PARIS — Federal Reserve chairman Ben Bernanke warned Friday that capital inflows into emerging market countries are “imposing notable challenges” and called for collective efforts to create more balanced and sustainable global economic growth ahead of a meeting of Group of 20 finance ministers and central bankers who will have such a rebalancing at the center of their agenda.

Bernanke rejected charges that the Fed’s accommodative monetary policy is causing hot-money flows into emerging markets and creating negative spill-overs and instead put the onus on those countries to adjust their own policies, especially their exchange-rate policies.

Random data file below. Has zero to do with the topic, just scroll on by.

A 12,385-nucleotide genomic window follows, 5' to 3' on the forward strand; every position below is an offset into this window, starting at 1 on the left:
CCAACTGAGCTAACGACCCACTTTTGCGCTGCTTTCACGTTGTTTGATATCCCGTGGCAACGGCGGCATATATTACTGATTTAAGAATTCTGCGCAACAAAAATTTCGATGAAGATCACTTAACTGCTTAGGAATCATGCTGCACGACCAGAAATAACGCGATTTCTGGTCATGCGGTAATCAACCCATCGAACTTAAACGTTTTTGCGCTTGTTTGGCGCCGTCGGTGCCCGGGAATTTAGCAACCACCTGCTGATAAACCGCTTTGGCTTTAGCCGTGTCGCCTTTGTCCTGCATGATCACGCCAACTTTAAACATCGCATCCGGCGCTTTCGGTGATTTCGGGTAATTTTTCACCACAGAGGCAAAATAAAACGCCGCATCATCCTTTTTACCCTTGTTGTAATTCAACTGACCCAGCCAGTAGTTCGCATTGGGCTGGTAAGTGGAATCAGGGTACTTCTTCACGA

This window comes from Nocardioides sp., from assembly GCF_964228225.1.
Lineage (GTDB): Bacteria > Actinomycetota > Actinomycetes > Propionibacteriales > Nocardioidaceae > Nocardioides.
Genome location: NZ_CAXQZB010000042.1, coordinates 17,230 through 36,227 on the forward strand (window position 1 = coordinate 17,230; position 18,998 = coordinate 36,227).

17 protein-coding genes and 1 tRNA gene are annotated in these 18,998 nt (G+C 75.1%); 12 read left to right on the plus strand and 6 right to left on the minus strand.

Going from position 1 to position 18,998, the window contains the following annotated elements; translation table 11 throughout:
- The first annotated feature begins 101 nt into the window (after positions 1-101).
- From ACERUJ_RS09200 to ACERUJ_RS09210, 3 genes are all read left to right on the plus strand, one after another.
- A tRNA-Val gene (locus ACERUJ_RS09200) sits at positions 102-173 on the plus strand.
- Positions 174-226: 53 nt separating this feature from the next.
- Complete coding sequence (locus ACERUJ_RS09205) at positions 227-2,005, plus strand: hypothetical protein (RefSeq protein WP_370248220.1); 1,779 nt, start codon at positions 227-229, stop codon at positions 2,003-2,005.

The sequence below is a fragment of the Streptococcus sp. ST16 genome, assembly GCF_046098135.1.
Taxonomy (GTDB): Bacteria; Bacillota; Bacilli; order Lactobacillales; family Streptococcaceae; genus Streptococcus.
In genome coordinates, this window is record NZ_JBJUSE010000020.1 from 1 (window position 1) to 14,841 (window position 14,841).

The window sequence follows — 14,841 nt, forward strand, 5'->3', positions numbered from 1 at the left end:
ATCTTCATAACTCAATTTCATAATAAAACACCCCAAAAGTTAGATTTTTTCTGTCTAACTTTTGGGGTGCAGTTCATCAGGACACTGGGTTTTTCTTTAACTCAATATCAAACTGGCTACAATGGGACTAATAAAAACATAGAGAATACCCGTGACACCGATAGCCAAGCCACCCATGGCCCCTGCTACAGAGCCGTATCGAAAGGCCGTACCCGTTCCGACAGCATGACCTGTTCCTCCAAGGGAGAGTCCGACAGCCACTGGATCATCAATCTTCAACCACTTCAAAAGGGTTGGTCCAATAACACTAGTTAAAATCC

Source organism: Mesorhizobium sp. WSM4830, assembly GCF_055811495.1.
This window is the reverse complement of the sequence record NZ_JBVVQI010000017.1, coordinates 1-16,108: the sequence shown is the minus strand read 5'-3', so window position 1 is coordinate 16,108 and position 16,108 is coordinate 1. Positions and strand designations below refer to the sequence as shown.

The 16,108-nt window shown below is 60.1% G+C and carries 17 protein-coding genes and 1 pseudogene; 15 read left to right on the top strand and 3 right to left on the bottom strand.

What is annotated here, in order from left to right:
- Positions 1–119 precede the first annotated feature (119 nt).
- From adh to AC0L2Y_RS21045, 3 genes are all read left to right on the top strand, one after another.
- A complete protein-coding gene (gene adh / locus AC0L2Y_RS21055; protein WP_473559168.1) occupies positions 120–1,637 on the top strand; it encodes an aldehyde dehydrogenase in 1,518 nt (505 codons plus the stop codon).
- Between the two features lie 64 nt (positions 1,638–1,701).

He acknowledged that the United States and other advanced countries need to increase their national savings rates by reducing deficit spending.

Bernanke, in remarks prepared for a conference on global financial stability sponsored by the Bank of France, blamed large trade imbalances on a “two-speed” global recovery and said the world’s policymakers need to “reshape the international monetary system” to achieve more “balanced” and “sustainable” growth.

Bernanke offered a tacit defense of Fed accommodation.

“The global financial crisis is receding, but capital flows are once again posing some notable challenges for international macroeconomic and financial stability,” he said.

“These capital flows reflect in part the continued two-speed nature of the global recovery, as in the emerging markets is far outstripping growth in the advanced economies.”


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